Photo by Lee Siebert, 1983 (Smithsonian Institution).
The Bridge River cones group is within the Garibaldi Volcanic Belt in SW Canada and is shown in the center of this September 2020 Planet Labs satellite image monthly mosaic (N is at the top; this image is approximately 22 km across). Younger lava flows that are potentially post-glaciation are present N of Bridge River.

Satellite image courtesy of Planet Labs Inc., 2020 (https://www.planet.com/).
Mount Garibaldi is to the left in the background. In the foreground are glacially eroded granitic rocks of the Coast Range Batholith that extend south to the Mount Seymour area in the foreground, immediately north of the city of Vancouver.

Photo by Lee Siebert (Smithsonian Institution).
The Wells Gray-Clearwater volcanic field in the Quesnel Highland of east-central British Columbia contains basaltic cones and lava flows of early Pleistocene-to-Holocene age. Dragon Cone (above) produced lava flows that traveled 14 km down Falls Creek to the Clearwater River. Pleistocene deposits include plateau-capping lava flows, subglacial mounds and tuyas, and hyaloclastites. Several cones were active during the Holocene, and the latest eruption took place from Kostal cone about 400 years ago.

Photo by Cathie Hickson (Geological Survey of Canada).
The tree trunk next to the geologist was buried by ash deposits from the Bridge River eruption of the Meager volcanic complex about 2,350 years ago, which was then covered by a pyroclastic flow. The deposit has an unwelded base and a darker, more massive welded layer at the top of this photo.

Photo by Willie Scott, 1990 (U.S. Geological Survey).
The Mount Meager volcanic complex is the northernmost major volcanic center in the Canadian part of the Cascade Range. This Tertiary to Holocene complex has erupted mafic to felsic magmas from at least eight vents. The most recent eruption produced a pyroclastic flow and lava flow from a NE-flank vent about 2,350 years ago. This view from the Lillooet River valley to the west shows, from left to right, the glacially eroded volcanic necks of Mount Capricorn, Meager Mountain, and Plinth Mountain.

Photo by Willie Scott, 1990 (U.S. Geological Survey).
Alligator lake is in the lower right corner of this 24 July 2018 Sentinel-2 satellite image (N is at the top; this image is approximately 31 km across). The Alligator Lake volcanic complex contains cones and lava flows with the Ibex Mountain Cone to the NW (in the center of the top of this image).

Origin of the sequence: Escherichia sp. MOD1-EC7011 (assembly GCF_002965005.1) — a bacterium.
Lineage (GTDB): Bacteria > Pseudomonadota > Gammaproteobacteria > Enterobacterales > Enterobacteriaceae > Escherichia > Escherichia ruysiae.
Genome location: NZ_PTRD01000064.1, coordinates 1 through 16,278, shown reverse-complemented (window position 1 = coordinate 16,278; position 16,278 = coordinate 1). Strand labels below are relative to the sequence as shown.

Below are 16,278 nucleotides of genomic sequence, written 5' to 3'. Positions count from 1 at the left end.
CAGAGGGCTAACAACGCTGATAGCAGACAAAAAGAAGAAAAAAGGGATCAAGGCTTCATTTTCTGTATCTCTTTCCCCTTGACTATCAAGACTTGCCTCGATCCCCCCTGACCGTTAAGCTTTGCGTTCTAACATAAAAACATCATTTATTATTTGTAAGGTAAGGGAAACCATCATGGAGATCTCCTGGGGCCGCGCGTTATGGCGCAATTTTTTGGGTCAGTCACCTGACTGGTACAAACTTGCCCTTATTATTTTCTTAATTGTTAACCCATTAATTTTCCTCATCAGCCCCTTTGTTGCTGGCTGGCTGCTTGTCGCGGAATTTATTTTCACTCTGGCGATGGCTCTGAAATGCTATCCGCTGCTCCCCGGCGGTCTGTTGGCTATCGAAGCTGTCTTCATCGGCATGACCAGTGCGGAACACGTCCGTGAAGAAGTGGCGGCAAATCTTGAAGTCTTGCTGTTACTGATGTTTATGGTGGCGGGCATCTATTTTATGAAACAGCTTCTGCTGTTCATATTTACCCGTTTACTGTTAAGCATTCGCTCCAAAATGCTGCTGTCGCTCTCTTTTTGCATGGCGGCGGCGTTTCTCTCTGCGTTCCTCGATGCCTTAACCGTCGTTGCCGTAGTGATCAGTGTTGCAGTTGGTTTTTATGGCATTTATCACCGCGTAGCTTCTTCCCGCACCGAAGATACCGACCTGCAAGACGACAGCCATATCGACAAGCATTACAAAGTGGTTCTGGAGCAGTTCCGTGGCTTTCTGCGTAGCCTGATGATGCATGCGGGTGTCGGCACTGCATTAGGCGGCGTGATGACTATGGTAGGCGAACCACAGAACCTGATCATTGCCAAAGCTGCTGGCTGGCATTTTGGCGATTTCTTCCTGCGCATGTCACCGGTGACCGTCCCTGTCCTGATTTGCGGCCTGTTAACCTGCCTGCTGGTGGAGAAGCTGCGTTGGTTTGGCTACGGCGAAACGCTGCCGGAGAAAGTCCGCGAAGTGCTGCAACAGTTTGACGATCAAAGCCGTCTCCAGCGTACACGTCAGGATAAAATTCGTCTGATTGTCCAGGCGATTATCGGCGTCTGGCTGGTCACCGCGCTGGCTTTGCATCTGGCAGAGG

Satellite image courtesy of Copernicus Sentinel Data, 2018.
Mount Garibaldi rises above Howe Sound, 80 km N of Vancouver. The steep-sided peak on the right is the Squamish Chief, a glacially eroded peak of the Coast Range batholith. Garibaldi was constructed during the Pleistocene, partially overriding the Cordilleran ice sheet. Retreat of the ice sheet left the western side of the volcano unsupported, causing many landslides into the Cheakamus River valley.

Photo by Lee Siebert, 1976 (Smithsonian Institution).
Mount Garibaldi, rising above Garibaldi Lake to the north, is a largely Pleistocene stratovolcano with a summit lava dome complex. The volcano was partially constructed over the Cordilleran ice sheet and contains many ice-contact features. Its final eruptions during the early Holocene included lava flows that mantled the western landside scarp and a massive lava flow from Opal Cone, a SE flank vent, that traveled 20 km to the south and west.

Photo by Lee Siebert, 1983 (Smithsonian Institution).
Hoodoo Mountain, as seen from the SE across the Iskut River in northwestern British Columbia, is a flat-topped stratovolcano. It has an ice cap 3 km in diameter and has had several episodes of subglacial eruptions. Most of the deposits are lava flows. The oldest eruptions of the volcano occurred about 100,000 years ago and the most recent eruptions about 9,000 years ago. This is one of the largest peralkaline volcanoes in the northern Cordilleran volcanic province.

Photo by Ben Edwards, 1994 (Dickinson College, Pennsylvania).
Meszah Peak of the Level Mountain volcanic complex is viewed from the east. The dark unit in the center foreground is alkali basalt. Trachytic lava flows and agglomerates form a series of benches at the base of Meszah Peak. The cliffs are composed of welded tuffs capped by thin basaltic lava flows. Level Mountain volcano is the most voluminous and most persistent eruptive center of the Stikine volcanic belt in NW British Columbia, covering an area of 1,800 km2 north of Telegraph Creek.

Photo by Geological Survey of Canada (courtesy of Cathie Hickson).
Shallow ponds are seen across the surface of valley-filling lava flows of the Iskut-Unuk volcanic field. The flows traveled south 5 km where they crossed the border into Alaska and dammed the Blue River, forming several small lakes and traveling a total of approximately 22 km. The Iskut-Unuk River Cone Group consists of eight small basaltic centers at the southern end of the Stikine volcanic belt that range in age from about 70,000 to only a few hundred years old and form one of the youngest volcanic fields in Canada.

Photo by Ben Edwards, 1997 (Dickinson College, Pennsylvania).
Garibaldi Lake is a group of nine cones around the lake in the center of this October 2020 Planet Labs satellite image monthly mosaic (N is at the top; this image is approximately 16.5 km across). The three cones SW of the lake center are Price Bay, Mount Price, and Clinker Peak. The Black Husk is the dark cone about 2.5-3 km N of the upper part of the lake, and The Cinder Cone is 2.5 km SE of that.

Satellite image courtesy of Planet Labs Inc., 2020 (https://www.planet.com/).